The Death

Steve Jobs: February 24, 1955 – October 5, 2011

Like everyone else, I was a little taken back by the sudden announcement of Steve Jobs death on October 5. Death has become a very poignant topic for me. After the first year of my diagnosis, for some unexplainable reason, I became infatuated with reading the obituaries. Not every obituary. I used to scan the obituary page for death notices of people in my age bracket. This gave me a sort of sense of comfort to know that there were other people, around my age with children and families that were passing away. I think the comfort lied in the fact that there were other people and families going through what I and Tracey and the girls were going through. It also made me realize, that in some circumstances, some people didn't have the luxury of preparing for their end and therefore, never learned to cherish their time with family and friends, the way that I have now. I am happy to say that I no longer participate in this somewhat ghoulish practice. Perhaps it is because it has been some years since I have been able to read the newspaper, but I think it was more so because I am able to finally accept and come to terms with my reality. I believe that it helped me to see that death is inevitable for everyone, and that life is what you make of it. I know it sounds cliché, but it is true. Over the past couple years; I have not been as consumed by death as I had been during the first couple years of my diagnosis. Following the death of Steve Jobs several weeks ago, I had read several articles online about his life. As most of you know, Steve Jobs suffered from pancreatic cancer, which ultimately cost him his life. What I did not know, was that we both had several things in common besides being diagnosed with a fatal disease. When it comes to diet, Steve Jobs did not eat any type of meat, except for fish. Although not as strict as him, even prior to my diagnosis, I had virtually eliminated all red meat from my diet and would only eat fish or poultry. Steve Jobs was also a Zen Buddhists. Again, I have not gone that far, but even prior to my diagnosis, I had practiced such things as meditation and self hypnosis as ways to improve my inner peace. This has become extremely important, since one of the theories as to a cause of ALS is stress and anxiety acting as a precipitating factor. To this day, my favorite book remains the Tao of Pooh, which I have probably read close to dozen times and a book that I highly recommend. We have both also tried alternative therapies to attempt to cure what ails us. I have been seeing a chiropractor for almost 3 years and have used acupuncture off and on during that same period. One of the biggest differences between Steve Jobs and me is of course our bank accounts. I have often wondered that if I was able to throw millions and millions of dollars towards a cure for ALS, would it happen? For all of Steve Jobs money (an estimated $8.3 billion in 2010), he was not able to cure himself. The thought that bothered me, immediately following his death was that, if he could lead a healthy lifestyle, both in mind and body, and he had unlimited resources, and he was still not able to cure himself, what chance do I have? Recognizing that pancreatic cancer and ALS are worlds apart, I still sometimes wonder if my attempt at a healthy lifestyle is worth it and am I just biding my time until the inevitable?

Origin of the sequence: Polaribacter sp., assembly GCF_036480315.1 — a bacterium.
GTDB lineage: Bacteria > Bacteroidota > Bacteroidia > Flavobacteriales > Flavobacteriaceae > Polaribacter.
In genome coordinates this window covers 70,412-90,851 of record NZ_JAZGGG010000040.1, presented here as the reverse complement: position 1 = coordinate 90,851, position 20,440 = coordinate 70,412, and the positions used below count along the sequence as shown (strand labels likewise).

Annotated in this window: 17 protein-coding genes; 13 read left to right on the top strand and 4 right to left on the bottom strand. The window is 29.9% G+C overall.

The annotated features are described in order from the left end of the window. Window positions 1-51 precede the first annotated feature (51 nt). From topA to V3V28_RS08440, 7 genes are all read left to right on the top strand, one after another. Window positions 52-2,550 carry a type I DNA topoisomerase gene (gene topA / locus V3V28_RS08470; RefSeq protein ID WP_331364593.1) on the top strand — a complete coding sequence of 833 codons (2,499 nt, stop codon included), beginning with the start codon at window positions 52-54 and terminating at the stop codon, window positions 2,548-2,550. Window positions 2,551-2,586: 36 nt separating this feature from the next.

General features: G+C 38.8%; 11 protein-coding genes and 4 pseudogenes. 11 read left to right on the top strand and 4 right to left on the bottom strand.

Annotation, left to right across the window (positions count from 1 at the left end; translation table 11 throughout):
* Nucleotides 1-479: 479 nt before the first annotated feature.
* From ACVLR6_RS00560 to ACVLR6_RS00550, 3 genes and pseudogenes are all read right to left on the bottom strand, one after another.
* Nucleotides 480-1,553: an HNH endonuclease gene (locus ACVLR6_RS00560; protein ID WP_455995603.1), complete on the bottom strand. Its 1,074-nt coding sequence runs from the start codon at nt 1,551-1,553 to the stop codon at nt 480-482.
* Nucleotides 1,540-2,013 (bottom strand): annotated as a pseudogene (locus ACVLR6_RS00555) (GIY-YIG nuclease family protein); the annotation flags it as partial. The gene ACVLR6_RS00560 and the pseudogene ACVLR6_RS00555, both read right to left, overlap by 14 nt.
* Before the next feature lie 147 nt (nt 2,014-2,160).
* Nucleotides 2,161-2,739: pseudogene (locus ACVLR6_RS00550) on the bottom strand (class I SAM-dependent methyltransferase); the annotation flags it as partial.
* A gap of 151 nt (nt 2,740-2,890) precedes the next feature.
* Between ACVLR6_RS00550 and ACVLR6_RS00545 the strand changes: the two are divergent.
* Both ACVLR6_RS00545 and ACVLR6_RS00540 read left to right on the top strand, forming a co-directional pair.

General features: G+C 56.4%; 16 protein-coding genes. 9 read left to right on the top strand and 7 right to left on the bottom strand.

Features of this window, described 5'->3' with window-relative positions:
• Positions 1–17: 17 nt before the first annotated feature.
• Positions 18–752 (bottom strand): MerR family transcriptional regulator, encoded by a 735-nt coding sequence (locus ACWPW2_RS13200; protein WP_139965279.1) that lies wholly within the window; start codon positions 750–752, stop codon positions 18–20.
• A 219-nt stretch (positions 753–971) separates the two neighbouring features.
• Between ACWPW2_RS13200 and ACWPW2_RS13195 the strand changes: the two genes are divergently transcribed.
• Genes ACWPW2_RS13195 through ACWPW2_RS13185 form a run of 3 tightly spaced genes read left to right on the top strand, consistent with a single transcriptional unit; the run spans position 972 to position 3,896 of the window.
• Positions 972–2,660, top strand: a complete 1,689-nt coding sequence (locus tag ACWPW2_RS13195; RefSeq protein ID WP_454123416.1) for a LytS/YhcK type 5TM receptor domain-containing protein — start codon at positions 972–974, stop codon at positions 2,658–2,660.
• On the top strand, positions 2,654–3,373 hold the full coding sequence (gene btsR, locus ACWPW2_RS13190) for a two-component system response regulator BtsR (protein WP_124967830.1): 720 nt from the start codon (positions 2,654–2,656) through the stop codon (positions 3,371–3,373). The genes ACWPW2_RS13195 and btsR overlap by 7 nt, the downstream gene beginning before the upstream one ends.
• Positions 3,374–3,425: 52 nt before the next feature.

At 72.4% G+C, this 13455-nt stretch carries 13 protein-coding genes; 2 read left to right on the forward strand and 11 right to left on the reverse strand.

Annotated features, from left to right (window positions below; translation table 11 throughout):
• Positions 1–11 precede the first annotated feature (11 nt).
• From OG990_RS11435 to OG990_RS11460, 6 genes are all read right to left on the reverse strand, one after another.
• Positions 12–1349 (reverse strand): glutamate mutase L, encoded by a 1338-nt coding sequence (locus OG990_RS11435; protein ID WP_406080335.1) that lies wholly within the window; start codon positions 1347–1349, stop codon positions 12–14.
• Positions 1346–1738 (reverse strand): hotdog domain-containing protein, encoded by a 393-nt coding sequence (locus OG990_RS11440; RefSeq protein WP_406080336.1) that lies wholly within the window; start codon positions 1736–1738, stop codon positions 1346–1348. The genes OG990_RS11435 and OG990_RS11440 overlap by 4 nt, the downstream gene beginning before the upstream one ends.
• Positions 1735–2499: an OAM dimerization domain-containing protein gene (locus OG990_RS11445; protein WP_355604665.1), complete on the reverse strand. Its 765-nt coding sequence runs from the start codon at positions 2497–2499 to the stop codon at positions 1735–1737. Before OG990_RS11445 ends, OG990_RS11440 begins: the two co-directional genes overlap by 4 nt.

The Post

For those of you that have access to my Facebook page, I'm sure you're already aware of what I am referring to. Earlier this week, I was feeling a bit low and had what I have been referring to as "a perfect storm." I was experiencing a day where I was having a physically difficult day, along with a mentally difficult day, and the two kind of joined together and just snowballed from there. As a result, I posted the following update on my Facebook page Tuesday night: "I used to feel so much better after a good cry. Not so much when you are unable to wipe your own nose or dry your own eyes. Have I mentioned lately how much ALS sucks?" Without getting into the specific details that put me over the edge, that comment was more of a reflection of my reaction to statements that were made to me during the previous week at work. During the previous week, a number of people had come into my office and told me how good I looked. Not exactly comments that would make somebody cry. As one friend had said to me when I was telling him this story "would it make you feel better if I told you that that you look like shit?" The honest answer is, yes, sometimes it would. At that particular moment on Tuesday when I reached my lowest, I was thinking to myself that if only all those people that thought I looked so good could see me now. My typical response when people have told me how good I look (and I recognize they're making that statement in relation to how well I look with the fact that I have ALS. After all, I know I'm no Jeff Tisman!) is to respond by saying "you know what they say; it's better to look good then to feel good." Well, on Tuesday I was not looking good or feeling good. I recognize that people tell me how well I look for a number of reasons. These include that I look good for someone who was diagnosed with ALS 4 1/2 years ago. I also know that sometimes people don't know really what else to say. I know that people want to say something positive, and for the most part, with the exception of last Tuesday, I try to maintain a positive outlook and continue to put my best foot forward.